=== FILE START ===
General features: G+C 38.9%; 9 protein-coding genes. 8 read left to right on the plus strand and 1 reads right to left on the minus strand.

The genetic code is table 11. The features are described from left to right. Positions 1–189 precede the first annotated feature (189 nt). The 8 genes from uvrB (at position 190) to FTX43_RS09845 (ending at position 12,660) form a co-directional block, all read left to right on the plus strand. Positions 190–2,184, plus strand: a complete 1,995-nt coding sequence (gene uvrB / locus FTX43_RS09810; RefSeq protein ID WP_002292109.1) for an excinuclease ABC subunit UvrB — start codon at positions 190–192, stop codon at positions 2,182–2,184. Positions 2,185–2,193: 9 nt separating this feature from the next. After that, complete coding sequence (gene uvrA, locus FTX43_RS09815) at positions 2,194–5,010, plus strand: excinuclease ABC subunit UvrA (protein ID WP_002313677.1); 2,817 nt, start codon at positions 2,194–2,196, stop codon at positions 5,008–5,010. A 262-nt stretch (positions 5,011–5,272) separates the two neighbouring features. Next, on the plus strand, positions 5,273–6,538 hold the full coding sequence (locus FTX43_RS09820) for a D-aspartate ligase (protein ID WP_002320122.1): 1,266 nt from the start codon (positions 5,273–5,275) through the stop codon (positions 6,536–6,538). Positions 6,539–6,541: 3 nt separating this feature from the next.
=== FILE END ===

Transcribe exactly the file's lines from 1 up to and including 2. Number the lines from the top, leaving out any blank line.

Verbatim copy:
General features: G+C 38.9%; 9 protein-coding genes. 8 read left to right on the plus strand and 1 reads right to left on the minus strand.

The genetic code is table 11. The features are described from left to right. Positions 1–189 precede the first annotated feature (189 nt). The 8 genes from uvrB (at position 190) to FTX43_RS09845 (ending at position 12,660) form a co-directional block, all read left to right on the plus strand. Positions 190–2,184, plus strand: a complete 1,995-nt coding sequence (gene uvrB / locus FTX43_RS09810; RefSeq protein ID WP_002292109.1) for an excinuclease ABC subunit UvrB — start codon at positions 190–192, stop codon at positions 2,182–2,184. Positions 2,185–2,193: 9 nt separating this feature from the next. After that, complete coding sequence (gene uvrA, locus FTX43_RS09815) at positions 2,194–5,010, plus strand: excinuclease ABC subunit UvrA (protein ID WP_002313677.1); 2,817 nt, start codon at positions 2,194–2,196, stop codon at positions 5,008–5,010. A 262-nt stretch (positions 5,011–5,272) separates the two neighbouring features. Next, on the plus strand, positions 5,273–6,538 hold the full coding sequence (locus FTX43_RS09820) for a D-aspartate ligase (protein ID WP_002320122.1): 1,266 nt from the start codon (positions 5,273–5,275) through the stop codon (positions 6,536–6,538). Positions 6,539–6,541: 3 nt separating this feature from the next.